Teaching them to set boundaries, too

Your child has a right to their body, and they don’t always have to drop everything to help someone else. Helping your child discover boundaries isn’t just about getting them to stop biting and hitting you, but it teaches them that it isn’t OK for someone to do that to them, either.

Toddler and mother arguing
Image used with permission by copyright holder

How to set boundaries with your toddler

Setting limits with your toddler can be challenging, but you want to avoid power struggles with your 18-month-old. It’s possible to teach a toddler boundaries in a loving way that ultimately builds trust and a bond between the two of you. Here’s how to prepare for success, setbacks, and the inevitable age-appropriate meltdowns.

Give your child choices

We may joke that our toddlers are our bosses, but they have little control over their lives. You decide when it’s time to go somewhere and when it’s time to leave. It can feel overwhelming for a child trying to assert their independence, which is healthy toddler behavior.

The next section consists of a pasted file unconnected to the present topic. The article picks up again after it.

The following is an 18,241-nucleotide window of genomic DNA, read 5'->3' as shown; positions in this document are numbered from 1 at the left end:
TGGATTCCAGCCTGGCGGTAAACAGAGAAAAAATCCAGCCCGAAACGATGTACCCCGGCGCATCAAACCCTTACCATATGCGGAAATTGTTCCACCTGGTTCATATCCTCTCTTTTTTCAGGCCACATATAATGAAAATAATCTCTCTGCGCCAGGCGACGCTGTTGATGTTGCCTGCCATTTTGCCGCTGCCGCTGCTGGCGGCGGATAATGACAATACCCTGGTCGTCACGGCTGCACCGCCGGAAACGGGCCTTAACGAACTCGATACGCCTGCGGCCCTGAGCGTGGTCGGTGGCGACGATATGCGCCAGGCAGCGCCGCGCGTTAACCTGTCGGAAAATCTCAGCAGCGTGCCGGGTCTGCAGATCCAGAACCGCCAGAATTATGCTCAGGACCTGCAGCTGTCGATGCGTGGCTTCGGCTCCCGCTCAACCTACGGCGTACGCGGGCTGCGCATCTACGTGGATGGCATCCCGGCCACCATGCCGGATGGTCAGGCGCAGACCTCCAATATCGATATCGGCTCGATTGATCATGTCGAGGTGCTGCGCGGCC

Presenting your toddler with choices can give them a say in the matter. For example, “It’s time to leave the park. Would you like to run to the fence and back again, or do you want to hold my hand and walk with me to the car?” Or, “It’s time to go to school. Do you want to wear blue pants or gray ones?” These statements let your child know something is coming and then shift their attention to something they can decide.

Let them have a “warning”

If your child has difficulty transitioning from one activity to the next, giving them notice can feel less rash. For example, “We’re going to leave grandma’s house soon. I know you’re having fun. How should we say goodbye?” You can also remind them of a fun activity you have planned at home, such as reading their favorite book. You may even set a timer and say it’s time to leave when it pings.

Remove yourself from the situation

When your toddler hits or bites you, it’s natural to want to yell — it hurts. Try to stay calm. Don’t mistake calmness for enablement, though. Hitting isn’t OK — an important lesson.